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Old 26th Mar 2015, 09:01
  #970 (permalink)  
 
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Capster

That's lovely, but for those of us who carry hundreds of passengers, each of which could pose a threat, we need something to protect us.
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Old 26th Mar 2015, 09:04
  #971 (permalink)  
 
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@full90

I'm not convinced that would work. 6ft determined pilot vs petite cabin crew member. Quick knock-out punch. Tied up. Locked door.
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Old 26th Mar 2015, 09:05
  #972 (permalink)  
 
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So we have a European built aircraft operated by a European Company , Flying between two European Countries. The investigation is being carried out by European Agencies yet for some reason Americans tell us almost immediately that there is no terrorist connection and now a Senior American Military official is allegedly leaking information the the NYT about information gleaned from the CVR. Not comfortable with how this is playing out.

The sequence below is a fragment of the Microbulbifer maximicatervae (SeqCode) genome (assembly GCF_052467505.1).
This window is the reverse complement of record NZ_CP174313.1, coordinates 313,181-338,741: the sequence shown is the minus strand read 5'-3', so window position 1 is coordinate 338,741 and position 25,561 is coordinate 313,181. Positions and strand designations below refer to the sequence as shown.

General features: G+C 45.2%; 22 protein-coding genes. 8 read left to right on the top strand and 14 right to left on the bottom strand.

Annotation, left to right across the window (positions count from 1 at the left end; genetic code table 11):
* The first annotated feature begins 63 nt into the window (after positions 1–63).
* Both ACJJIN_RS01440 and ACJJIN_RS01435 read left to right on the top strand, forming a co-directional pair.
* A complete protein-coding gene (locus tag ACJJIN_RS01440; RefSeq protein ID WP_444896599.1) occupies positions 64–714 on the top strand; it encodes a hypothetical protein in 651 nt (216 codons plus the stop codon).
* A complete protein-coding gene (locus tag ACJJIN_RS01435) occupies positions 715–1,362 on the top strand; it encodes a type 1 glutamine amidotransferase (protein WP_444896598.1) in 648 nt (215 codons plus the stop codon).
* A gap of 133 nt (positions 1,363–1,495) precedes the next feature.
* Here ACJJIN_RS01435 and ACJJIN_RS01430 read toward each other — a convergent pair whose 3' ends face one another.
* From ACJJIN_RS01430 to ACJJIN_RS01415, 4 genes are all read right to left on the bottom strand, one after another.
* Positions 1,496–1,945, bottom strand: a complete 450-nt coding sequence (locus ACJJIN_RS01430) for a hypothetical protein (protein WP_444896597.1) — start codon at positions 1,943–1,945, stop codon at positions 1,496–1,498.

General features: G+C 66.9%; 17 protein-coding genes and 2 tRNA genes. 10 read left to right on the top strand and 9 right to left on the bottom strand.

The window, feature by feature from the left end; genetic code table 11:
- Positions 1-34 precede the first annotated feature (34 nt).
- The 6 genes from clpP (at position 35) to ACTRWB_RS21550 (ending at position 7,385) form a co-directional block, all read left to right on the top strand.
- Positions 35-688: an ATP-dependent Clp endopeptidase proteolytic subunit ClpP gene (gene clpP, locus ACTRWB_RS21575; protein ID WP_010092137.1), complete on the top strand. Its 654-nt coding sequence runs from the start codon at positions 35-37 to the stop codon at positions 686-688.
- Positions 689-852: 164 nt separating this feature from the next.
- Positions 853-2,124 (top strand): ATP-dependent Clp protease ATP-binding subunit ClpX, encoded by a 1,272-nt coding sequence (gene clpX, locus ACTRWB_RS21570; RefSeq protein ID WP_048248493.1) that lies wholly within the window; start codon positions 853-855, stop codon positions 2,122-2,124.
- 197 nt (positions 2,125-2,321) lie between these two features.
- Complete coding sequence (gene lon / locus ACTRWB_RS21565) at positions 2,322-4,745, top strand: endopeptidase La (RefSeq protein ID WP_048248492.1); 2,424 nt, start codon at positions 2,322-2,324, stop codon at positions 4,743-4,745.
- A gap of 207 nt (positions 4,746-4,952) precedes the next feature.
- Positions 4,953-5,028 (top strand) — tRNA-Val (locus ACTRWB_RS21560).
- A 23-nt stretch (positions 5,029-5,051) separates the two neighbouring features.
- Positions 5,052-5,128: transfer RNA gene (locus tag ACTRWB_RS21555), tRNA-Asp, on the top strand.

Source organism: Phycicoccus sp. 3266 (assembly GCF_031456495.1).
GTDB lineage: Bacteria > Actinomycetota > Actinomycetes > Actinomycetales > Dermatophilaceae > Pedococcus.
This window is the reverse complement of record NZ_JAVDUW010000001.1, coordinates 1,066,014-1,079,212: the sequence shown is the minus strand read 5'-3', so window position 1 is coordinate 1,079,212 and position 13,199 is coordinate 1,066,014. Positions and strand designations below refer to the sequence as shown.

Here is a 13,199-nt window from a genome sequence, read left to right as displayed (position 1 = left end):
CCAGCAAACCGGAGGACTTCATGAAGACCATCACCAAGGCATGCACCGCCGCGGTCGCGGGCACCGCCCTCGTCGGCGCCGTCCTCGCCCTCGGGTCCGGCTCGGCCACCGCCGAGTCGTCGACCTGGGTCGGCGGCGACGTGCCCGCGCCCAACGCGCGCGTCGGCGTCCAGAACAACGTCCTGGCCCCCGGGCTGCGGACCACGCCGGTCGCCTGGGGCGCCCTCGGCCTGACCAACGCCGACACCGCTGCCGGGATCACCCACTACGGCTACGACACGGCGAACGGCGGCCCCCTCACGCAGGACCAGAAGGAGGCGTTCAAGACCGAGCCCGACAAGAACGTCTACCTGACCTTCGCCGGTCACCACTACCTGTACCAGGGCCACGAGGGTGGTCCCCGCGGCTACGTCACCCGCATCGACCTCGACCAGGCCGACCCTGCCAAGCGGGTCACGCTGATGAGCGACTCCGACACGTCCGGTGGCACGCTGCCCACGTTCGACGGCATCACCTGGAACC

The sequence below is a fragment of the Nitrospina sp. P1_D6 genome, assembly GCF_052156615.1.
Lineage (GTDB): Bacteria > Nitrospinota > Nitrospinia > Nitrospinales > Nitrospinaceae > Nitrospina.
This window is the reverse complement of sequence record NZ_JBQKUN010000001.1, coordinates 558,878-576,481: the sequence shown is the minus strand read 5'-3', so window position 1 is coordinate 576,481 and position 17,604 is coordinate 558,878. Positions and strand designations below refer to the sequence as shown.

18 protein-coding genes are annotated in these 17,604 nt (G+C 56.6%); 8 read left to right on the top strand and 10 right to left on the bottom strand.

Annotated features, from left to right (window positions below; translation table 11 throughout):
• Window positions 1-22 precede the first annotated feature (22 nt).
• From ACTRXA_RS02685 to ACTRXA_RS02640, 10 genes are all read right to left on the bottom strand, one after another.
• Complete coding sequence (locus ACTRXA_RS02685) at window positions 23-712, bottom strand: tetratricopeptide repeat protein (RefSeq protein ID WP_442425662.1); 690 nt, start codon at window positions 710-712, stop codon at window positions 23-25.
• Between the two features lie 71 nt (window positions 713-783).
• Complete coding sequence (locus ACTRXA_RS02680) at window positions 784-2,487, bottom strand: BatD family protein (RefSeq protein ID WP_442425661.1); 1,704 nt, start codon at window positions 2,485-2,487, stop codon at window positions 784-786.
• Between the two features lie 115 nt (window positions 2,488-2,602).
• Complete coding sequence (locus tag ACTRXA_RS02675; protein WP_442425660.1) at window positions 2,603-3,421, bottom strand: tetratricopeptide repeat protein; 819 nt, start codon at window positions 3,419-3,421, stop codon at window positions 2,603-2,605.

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Old 26th Mar 2015, 09:06
  #973 (permalink)  
 
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What I am suggesting is that in airliners that carry pax, the flight deck crew have their own toilet and galley behind the cockpit door. This would result in a few less rows of seats, and will therefore never happen.
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Old 26th Mar 2015, 09:07
  #974 (permalink)  
 
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I thought it would be good idea to post a link to a French TV-station following events minute by minute. For those who understand French.

BFMTV en Direct: regarder la chaine info en live - BFMTV

The debate now on air, is with a French Female Pilot and a retired BEA official.
Thanks.
The plot thickens again...
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Old 26th Mar 2015, 09:13
  #975 (permalink)  
 
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And if I saw the pilot struggling to return to the cockpit, id certainly be helping him kick that door down.